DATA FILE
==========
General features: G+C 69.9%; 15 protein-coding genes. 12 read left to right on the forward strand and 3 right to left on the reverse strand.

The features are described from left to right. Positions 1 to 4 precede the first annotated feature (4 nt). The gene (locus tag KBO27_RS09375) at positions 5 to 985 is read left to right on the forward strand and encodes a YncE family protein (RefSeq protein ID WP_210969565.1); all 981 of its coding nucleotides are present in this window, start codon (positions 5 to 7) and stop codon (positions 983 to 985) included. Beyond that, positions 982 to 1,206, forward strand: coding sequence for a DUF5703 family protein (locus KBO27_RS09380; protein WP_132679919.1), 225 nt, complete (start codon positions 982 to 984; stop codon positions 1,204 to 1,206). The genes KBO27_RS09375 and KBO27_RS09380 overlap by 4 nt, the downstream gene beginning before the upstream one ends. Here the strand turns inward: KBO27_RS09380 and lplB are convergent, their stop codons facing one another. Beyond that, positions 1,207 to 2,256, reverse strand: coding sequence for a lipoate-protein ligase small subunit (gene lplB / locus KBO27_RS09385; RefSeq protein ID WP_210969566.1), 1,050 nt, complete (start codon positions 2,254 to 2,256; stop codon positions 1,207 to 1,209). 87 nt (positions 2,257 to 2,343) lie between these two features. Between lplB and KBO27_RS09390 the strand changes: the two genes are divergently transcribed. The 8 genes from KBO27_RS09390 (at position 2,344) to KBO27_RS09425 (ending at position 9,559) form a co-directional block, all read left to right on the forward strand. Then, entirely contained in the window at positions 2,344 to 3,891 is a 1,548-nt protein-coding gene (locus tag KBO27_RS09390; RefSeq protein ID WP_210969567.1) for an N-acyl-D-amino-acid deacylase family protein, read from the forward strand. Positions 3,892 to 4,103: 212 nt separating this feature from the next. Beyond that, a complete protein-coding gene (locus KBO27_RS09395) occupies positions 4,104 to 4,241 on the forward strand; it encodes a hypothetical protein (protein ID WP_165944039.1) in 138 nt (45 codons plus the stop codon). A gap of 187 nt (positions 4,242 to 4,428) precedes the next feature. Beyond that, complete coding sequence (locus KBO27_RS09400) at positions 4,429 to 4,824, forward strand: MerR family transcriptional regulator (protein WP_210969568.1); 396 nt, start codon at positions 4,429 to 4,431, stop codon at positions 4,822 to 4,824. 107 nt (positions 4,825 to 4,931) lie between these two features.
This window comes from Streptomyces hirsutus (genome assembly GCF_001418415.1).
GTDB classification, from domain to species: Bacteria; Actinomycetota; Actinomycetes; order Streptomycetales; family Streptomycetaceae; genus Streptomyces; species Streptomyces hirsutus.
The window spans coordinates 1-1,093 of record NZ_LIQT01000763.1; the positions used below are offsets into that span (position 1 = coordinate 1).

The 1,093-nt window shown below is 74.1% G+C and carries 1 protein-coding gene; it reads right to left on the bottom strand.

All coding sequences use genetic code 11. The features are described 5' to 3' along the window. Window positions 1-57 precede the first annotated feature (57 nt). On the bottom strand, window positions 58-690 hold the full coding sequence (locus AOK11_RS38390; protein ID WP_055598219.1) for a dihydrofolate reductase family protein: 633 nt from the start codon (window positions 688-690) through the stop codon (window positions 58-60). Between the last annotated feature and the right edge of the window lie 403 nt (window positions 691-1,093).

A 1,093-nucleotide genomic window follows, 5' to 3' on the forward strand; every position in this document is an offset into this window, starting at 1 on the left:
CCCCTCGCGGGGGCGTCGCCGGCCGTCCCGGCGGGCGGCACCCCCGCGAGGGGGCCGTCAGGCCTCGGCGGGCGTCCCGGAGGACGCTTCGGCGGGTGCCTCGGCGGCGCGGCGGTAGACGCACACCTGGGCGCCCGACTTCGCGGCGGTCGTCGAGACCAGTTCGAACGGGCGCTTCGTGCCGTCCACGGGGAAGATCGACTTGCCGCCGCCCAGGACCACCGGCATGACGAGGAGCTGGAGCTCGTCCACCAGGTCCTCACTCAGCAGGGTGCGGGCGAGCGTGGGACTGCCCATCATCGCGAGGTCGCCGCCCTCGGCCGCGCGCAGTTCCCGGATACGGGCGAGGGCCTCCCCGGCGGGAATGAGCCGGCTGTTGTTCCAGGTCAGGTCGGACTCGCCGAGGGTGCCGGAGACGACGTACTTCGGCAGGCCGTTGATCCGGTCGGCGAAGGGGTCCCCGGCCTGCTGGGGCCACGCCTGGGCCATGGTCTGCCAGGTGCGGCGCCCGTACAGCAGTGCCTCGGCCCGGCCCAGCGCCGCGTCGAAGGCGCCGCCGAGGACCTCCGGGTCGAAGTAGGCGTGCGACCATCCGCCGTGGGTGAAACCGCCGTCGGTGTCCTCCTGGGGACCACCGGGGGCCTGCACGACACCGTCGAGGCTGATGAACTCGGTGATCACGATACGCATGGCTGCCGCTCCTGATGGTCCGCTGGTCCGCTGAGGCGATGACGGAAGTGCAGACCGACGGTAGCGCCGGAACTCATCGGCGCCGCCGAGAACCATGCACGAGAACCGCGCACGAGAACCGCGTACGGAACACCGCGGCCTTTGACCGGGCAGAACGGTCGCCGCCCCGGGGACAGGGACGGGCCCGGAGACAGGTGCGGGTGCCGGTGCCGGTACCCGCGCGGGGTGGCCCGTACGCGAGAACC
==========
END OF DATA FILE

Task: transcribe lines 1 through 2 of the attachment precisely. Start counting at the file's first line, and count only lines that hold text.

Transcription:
General features: G+C 69.9%; 15 protein-coding genes. 12 read left to right on the forward strand and 3 right to left on the reverse strand.

The features are described from left to right. Positions 1 to 4 precede the first annotated feature (4 nt). The gene (locus tag KBO27_RS09375) at positions 5 to 985 is read left to right on the forward strand and encodes a YncE family protein (RefSeq protein ID WP_210969565.1); all 981 of its coding nucleotides are present in this window, start codon (positions 5 to 7) and stop codon (positions 983 to 985) included. Beyond that, positions 982 to 1,206, forward strand: coding sequence for a DUF5703 family protein (locus KBO27_RS09380; protein WP_132679919.1), 225 nt, complete (start codon positions 982 to 984; stop codon positions 1,204 to 1,206). The genes KBO27_RS09375 and KBO27_RS09380 overlap by 4 nt, the downstream gene beginning before the upstream one ends. Here the strand turns inward: KBO27_RS09380 and lplB are convergent, their stop codons facing one another. Beyond that, positions 1,207 to 2,256, reverse strand: coding sequence for a lipoate-protein ligase small subunit (gene lplB / locus KBO27_RS09385; RefSeq protein ID WP_210969566.1), 1,050 nt, complete (start codon positions 2,254 to 2,256; stop codon positions 1,207 to 1,209). 87 nt (positions 2,257 to 2,343) lie between these two features. Between lplB and KBO27_RS09390 the strand changes: the two genes are divergently transcribed. The 8 genes from KBO27_RS09390 (at position 2,344) to KBO27_RS09425 (ending at position 9,559) form a co-directional block, all read left to right on the forward strand. Then, entirely contained in the window at positions 2,344 to 3,891 is a 1,548-nt protein-coding gene (locus tag KBO27_RS09390; RefSeq protein ID WP_210969567.1) for an N-acyl-D-amino-acid deacylase family protein, read from the forward strand. Positions 3,892 to 4,103: 212 nt separating this feature from the next. Beyond that, a complete protein-coding gene (locus KBO27_RS09395) occupies positions 4,104 to 4,241 on the forward strand; it encodes a hypothetical protein (protein ID WP_165944039.1) in 138 nt (45 codons plus the stop codon). A gap of 187 nt (positions 4,242 to 4,428) precedes the next feature. Beyond that, complete coding sequence (locus KBO27_RS09400) at positions 4,429 to 4,824, forward strand: MerR family transcriptional regulator (protein WP_210969568.1); 396 nt, start codon at positions 4,429 to 4,431, stop codon at positions 4,822 to 4,824. 107 nt (positions 4,825 to 4,931) lie between these two features.